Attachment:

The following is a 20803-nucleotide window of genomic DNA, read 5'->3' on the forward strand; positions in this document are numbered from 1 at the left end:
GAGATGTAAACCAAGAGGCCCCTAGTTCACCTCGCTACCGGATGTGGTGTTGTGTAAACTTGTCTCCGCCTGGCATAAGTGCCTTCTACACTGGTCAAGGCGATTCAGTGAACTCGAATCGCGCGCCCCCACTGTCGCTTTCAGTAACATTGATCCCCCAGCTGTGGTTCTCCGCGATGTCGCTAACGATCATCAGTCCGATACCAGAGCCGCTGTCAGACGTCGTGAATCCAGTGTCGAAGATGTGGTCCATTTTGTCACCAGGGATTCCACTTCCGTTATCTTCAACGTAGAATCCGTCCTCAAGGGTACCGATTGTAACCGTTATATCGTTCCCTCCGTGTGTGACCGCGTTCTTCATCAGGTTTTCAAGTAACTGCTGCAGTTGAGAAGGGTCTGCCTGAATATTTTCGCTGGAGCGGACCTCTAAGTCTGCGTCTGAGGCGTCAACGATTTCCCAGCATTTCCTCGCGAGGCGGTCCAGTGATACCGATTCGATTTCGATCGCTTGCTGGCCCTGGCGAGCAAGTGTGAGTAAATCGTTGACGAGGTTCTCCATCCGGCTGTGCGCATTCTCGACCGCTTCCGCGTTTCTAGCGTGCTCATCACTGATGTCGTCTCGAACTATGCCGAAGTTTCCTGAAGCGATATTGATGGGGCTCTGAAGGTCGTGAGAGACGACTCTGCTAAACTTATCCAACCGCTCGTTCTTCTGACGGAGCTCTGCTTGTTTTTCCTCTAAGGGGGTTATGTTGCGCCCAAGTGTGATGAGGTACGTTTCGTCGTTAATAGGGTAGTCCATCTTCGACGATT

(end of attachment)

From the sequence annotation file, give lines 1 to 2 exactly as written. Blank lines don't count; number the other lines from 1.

The following is a 20803-nucleotide window of genomic DNA, read 5'->3' on the forward strand; positions in this document are numbered from 1 at the left end:
GAGATGTAAACCAAGAGGCCCCTAGTTCACCTCGCTACCGGATGTGGTGTTGTGTAAACTTGTCTCCGCCTGGCATAAGTGCCTTCTACACTGGTCAAGGCGATTCAGTGAACTCGAATCGCGCGCCCCCACTGTCGCTTTCAGTAACATTGATCCCCCAGCTGTGGTTCTCCGCGATGTCGCTAACGATCATCAGTCCGATACCAGAGCCGCTGTCAGACGTCGTGAATCCAGTGTCGAAGATGTGGTCCATTTTGTCACCAGGGATTCCACTTCCGTTATCTTCAACGTAGAATCCGTCCTCAAGGGTACCGATTGTAACCGTTATATCGTTCCCTCCGTGTGTGACCGCGTTCTTCATCAGGTTTTCAAGTAACTGCTGCAGTTGAGAAGGGTCTGCCTGAATATTTTCGCTGGAGCGGACCTCTAAGTCTGCGTCTGAGGCGTCAACGATTTCCCAGCATTTCCTCGCGAGGCGGTCCAGTGATACCGATTCGATTTCGATCGCTTGCTGGCCCTGGCGAGCAAGTGTGAGTAAATCGTTGACGAGGTTCTCCATCCGGCTGTGCGCATTCTCGACCGCTTCCGCGTTTCTAGCGTGCTCATCACTGATGTCGTCTCGAACTATGCCGAAGTTTCCTGAAGCGATATTGATGGGGCTCTGAAGGTCGTGAGAGACGACTCTGCTAAACTTATCCAACCGCTCGTTCTTCTGACGGAGCTCTGCTTGTTTTTCCTCTAAGGGGGTTATGTTGCGCCCAAGTGTGATGAGGTACGTTTCGTCGTTAATAGGGTAGTCCATCTTCGACGATT